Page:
Is (T5) true? It is certainly not obviously false. And to a good extent it seems to underlie the practice of using classical models in the model theory of languages having as logical constants generalized quantifiers, the predicate of identity, and other constants denoting notions invariant under permutations of the quantificational domain. But I note that (T5) is false, under very reasonable assumptions which are familiar from standard logical practice. The first assumption is that a monadic predicate ‘E’ meaning “exists” is a logical constant. It may be noted that it is a logical constant both under “pragmatic” conceptions of logical constanthood and under Tarskian “permutationist” conceptions. (It denotes a notion invariant under permutations of actual domains. This notion is also invariant under homomorphisms of actual domains, in the sense recently defined by Feferman.) The second assumption is that ‘E’ is to be satisfied by an object at a world if that object exists at that world. ‘E’ can be given a simple satisfaction clause in the definition of satisfaction in a classical quantificational model, very much like the clause for identity: a model *M* plus valuation *v* satisfies E(*x*) if *v*(*x*) exists. ‘E’ thus understood is an extensional predicate.

The third assumption is that a quantifier ‘(forall *x*)’ with the following intuitive semantics is a logical constant: the propositional contribution of ‘(forall *x*)’ to a proposition expressed by a sentence containing ‘(forall *x*)’ gets specified when one simply specifies a quantificational domain, given purely in extension, which constitutes the range of ‘(forall *x*)’ specifies the set {you, me}, and that is enough.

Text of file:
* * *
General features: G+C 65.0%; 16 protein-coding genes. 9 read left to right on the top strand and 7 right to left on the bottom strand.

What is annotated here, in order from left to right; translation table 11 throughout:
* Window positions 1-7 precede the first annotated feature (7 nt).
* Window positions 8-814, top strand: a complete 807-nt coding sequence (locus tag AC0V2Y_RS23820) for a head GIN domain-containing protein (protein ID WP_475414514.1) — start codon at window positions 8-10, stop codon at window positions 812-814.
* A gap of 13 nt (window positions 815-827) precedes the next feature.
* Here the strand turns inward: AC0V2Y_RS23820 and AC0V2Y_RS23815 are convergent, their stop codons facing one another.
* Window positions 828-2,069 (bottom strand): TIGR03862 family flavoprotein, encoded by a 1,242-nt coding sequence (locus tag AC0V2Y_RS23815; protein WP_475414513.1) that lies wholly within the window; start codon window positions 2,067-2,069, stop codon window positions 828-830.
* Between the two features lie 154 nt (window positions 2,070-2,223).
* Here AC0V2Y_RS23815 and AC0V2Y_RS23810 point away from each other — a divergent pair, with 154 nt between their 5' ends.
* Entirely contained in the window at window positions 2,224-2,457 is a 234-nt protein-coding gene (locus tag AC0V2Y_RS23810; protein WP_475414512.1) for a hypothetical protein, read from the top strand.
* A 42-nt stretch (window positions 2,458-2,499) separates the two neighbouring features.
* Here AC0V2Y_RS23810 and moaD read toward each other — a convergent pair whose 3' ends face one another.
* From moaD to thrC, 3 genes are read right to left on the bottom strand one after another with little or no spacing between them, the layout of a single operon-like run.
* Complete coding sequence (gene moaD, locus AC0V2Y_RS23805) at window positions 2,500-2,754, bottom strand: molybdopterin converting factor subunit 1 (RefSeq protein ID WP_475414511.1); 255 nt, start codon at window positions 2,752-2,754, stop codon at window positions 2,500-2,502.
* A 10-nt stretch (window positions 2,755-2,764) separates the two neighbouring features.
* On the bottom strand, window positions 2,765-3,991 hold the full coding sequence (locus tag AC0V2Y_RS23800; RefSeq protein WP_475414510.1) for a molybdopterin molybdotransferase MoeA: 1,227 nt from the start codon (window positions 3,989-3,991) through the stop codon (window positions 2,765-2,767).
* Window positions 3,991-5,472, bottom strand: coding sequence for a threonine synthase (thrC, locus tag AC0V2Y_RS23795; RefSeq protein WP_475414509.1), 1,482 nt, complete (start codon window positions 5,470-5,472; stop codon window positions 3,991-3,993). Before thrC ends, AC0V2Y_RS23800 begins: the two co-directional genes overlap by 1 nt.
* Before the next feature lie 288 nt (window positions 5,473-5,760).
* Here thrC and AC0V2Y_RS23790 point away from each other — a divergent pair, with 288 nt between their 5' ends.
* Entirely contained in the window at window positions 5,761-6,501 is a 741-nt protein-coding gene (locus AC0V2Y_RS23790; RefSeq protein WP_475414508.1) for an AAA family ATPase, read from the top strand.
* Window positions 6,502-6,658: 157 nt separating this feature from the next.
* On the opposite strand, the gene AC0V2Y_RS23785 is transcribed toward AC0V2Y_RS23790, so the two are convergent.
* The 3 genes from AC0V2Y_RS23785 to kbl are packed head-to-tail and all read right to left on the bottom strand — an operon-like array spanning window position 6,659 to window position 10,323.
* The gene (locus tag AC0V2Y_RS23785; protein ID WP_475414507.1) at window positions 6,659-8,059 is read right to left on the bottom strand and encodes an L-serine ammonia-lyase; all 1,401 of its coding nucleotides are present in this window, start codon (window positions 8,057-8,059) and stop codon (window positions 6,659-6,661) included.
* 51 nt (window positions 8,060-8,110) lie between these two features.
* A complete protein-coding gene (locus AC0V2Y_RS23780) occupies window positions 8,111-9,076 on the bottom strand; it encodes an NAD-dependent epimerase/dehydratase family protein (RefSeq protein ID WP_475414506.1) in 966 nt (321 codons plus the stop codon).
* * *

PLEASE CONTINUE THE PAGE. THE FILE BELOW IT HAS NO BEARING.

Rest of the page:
This notion of quantificational propositional content arguably underlies the classical quantificational model conception of the quantifiers, and is reflected in one standard semantics for quantified modal logic as follows: This notion of quantificational propositional content arguably underlies the classical quantificational model conception of the quantifiers, and is reflected in one standard semantics for quantified modal logic as follows: (forall *x*)*A* is said to be satisfied at a world *w* by a valuation *v* of the variables with objects of a previously given domain *D* iff every valuation *u* of the variables with objects of *D* which differs from *v* at most at ‘*x*’ satisfies *A* at *w*.

Given these assumptions, it is not difficult to exhibit sentences which are model-theoretic logical truths in the sense of (T5), but are not logically true in a presumably relevant pretheoretical sense. For example, the sentence

(*) (forallx)E(x)

is a model-theoretic logical truth in the sense of (T5): no matter what classical quantificational model we choose, (*) will be true in the model (classical models have actual domains). But (*) can be used to express contingent propositions, such as the proposition that you and I exist. Provided we take necessity as a mark of pretheoretical logical truth (as Tarski apparently did not care to do, but most philosophers do), it follows that (*) is not logically true.